Say I have two coins from a particular mint in the US.
I flip coin one 20 times and receive 4 heads, giving me a beta distribution for the bias of coin one of $Beta$($\alpha$=5, $\beta$=17).
I then flip coin two 200 times and receive 105 heads, giving me a beta distribution for coin two of $Beta$($\alpha$=106, $\beta$=96).
What I would like to calculate is (assuming a prior of $Beta$(1,1)) the probability distribution that represents the average bias of coins from that mint after flipping just the two coins (or generalizing to N coins w/ different beta distributions). There is no assumption that the coins have the same bias.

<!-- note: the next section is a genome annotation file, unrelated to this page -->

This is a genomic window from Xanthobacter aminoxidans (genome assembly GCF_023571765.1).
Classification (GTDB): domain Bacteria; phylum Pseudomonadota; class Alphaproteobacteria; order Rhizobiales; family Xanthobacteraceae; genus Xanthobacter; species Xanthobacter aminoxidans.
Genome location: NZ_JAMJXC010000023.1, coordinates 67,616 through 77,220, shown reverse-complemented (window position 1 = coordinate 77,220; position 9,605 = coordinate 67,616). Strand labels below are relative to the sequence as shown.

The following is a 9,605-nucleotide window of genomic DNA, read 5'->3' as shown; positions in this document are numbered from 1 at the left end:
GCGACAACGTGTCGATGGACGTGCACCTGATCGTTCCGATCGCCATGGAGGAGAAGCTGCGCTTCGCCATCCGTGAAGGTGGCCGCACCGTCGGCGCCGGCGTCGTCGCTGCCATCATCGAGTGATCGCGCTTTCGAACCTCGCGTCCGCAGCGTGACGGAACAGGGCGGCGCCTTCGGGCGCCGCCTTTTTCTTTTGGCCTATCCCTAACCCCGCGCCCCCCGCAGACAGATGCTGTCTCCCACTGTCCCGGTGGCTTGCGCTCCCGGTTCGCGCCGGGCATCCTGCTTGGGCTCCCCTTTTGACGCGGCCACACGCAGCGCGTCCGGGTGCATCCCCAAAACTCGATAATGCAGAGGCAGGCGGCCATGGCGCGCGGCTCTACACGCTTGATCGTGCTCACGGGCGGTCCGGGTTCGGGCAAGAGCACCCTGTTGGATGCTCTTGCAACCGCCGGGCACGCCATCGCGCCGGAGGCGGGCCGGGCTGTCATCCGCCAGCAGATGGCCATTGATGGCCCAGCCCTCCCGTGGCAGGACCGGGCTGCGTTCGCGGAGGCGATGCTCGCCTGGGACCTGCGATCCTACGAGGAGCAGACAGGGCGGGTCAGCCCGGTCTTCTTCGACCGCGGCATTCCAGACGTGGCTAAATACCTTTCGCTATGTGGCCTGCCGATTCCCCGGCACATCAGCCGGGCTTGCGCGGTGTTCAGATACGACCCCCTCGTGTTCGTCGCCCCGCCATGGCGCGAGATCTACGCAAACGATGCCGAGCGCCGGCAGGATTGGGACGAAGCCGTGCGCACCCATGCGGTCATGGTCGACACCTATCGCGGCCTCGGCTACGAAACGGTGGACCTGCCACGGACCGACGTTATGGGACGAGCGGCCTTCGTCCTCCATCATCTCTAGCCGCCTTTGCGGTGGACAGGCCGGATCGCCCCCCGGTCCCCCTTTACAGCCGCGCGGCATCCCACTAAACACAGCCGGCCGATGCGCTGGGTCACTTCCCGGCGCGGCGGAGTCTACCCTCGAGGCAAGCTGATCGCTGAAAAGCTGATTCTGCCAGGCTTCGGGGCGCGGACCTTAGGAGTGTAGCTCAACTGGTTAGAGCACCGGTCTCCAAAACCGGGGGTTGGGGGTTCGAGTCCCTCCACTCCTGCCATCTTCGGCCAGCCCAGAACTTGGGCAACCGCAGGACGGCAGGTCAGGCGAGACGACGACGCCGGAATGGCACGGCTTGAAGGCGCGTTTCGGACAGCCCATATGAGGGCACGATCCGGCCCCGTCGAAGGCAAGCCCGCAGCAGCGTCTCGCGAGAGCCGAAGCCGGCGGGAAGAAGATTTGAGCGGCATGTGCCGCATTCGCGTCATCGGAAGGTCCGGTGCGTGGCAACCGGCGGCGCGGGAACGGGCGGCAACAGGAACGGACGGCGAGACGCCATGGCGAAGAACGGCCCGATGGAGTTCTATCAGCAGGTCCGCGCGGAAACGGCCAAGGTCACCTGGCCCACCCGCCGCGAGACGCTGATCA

I want to know if/how this can be calculated analytically.
In case it helps, this is what I've used to answer the question via hierarchical model MCMC simulation (where mu is the parameter of interest):
Hyperpriors: k ~ $Gamma$(s=1, r= .1), mu ~ $Beta$(1, 1)
Prior: coin_bias$_i$ ~ $Beta$(mu*k,(1-mu)*k)
Likelihood: $y_i$ ~ $Binomial$(flips$_i$, heads$_i$, coin_bias$_i$)